This is why passive systems need to be augmented with active, usually human, monitoring. Looking for strange occurrences, odd patterns, and potential signs of intrusion is a large part of the day-to-day job of a cybersecurity specialist.

Incidental Security

One thing that it’s important to recognize is that active malicious threats, much like home invaders in physical space, tend to go for targets with the least resistance. Even many automated security threats start by detecting active monitoring, and simply don’t execute if there’s a chance they’ll be spotted right away. This is part of how the SolarWinds attack flew under the radar for so long; it only attacked systems that weren’t watching for an intrusion.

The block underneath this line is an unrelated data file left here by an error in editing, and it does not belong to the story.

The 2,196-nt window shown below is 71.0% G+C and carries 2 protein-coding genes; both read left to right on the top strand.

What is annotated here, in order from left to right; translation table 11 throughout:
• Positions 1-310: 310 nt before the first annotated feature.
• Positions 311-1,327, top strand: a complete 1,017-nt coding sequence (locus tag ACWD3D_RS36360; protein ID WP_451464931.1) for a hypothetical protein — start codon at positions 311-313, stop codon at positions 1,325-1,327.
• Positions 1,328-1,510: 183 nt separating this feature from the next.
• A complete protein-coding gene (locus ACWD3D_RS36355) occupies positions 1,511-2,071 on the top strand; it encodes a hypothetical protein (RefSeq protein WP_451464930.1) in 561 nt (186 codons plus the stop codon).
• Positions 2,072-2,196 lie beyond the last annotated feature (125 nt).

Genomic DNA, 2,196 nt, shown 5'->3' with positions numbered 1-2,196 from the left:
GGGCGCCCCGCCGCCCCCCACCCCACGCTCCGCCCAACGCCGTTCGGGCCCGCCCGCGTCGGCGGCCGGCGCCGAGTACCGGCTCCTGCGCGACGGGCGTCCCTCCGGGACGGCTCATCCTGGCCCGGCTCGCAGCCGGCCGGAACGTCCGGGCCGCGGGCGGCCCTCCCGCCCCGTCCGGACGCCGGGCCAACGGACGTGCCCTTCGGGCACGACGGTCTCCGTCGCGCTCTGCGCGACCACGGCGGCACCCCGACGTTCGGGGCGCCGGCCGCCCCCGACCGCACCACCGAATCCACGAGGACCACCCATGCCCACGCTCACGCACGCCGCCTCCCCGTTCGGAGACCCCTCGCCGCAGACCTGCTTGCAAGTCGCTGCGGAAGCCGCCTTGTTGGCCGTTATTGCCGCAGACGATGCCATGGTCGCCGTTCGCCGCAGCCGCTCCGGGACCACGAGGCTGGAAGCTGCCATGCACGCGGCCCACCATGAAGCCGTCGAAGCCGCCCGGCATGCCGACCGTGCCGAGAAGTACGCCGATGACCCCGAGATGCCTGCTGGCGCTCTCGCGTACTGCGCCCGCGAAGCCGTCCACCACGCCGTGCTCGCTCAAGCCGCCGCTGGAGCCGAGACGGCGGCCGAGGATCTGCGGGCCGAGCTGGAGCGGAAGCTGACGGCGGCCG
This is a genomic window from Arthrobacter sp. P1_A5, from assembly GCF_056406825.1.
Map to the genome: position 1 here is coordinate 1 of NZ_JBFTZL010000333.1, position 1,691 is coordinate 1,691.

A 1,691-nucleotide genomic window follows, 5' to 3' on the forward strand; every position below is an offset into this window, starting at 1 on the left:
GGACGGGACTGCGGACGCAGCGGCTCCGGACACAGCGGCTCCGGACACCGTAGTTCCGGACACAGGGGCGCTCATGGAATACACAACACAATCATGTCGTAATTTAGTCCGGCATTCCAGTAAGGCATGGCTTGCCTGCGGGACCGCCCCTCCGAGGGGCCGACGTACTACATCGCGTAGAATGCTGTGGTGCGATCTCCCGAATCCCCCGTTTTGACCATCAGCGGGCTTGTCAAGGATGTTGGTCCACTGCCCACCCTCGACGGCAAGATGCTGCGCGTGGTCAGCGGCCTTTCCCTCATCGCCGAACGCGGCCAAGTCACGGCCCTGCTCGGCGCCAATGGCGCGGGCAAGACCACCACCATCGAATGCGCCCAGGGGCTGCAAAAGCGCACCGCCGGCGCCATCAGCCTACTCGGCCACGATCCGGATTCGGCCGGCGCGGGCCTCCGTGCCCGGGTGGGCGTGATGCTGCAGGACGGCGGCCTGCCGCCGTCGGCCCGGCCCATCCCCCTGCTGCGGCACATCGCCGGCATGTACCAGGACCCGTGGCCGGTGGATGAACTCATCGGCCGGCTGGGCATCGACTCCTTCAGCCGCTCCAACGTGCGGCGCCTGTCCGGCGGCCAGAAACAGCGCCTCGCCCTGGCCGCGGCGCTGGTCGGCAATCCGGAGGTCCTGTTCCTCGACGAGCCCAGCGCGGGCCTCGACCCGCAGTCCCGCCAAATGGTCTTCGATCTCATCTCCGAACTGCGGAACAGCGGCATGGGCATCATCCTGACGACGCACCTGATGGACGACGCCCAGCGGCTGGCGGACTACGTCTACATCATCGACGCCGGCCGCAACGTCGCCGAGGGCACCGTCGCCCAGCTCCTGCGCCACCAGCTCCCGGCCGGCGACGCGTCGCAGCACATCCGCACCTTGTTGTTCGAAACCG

8. Pay to Train Employees in Advanced Cybersecurity

A final piece of advice for business owners specifically is to make sure you have a dedicated cybersecurity expert on staff. If you don’t have one, hire one. If you don’t want to hire one, consider paying for someone on your senior IT team to get certified in cybersecurity using an online program.

Kingsland University Program

It pays to have someone on staff, rather than a consultant, handling your cybersecurity work. They can leverage more authority, have more familiarity with your systems and company culture, and will be better at detecting and preventing common threat vectors your company is susceptible to.

It’s also an option to combine both an internal and an external security company. Keep internal security staff on hand to do the architecture and monitoring. Hire an external company to run intrusion tests like phishing tests, Red Team attacks, and other forms of security auditing.

The key, of course, is empowerment. All the cybersecurity knowledge in the world can’t help your company if you’re not empowering the people in charge to make changes for the better. So, train your employees, empower them to make changes, and make your company a hard nut to crack.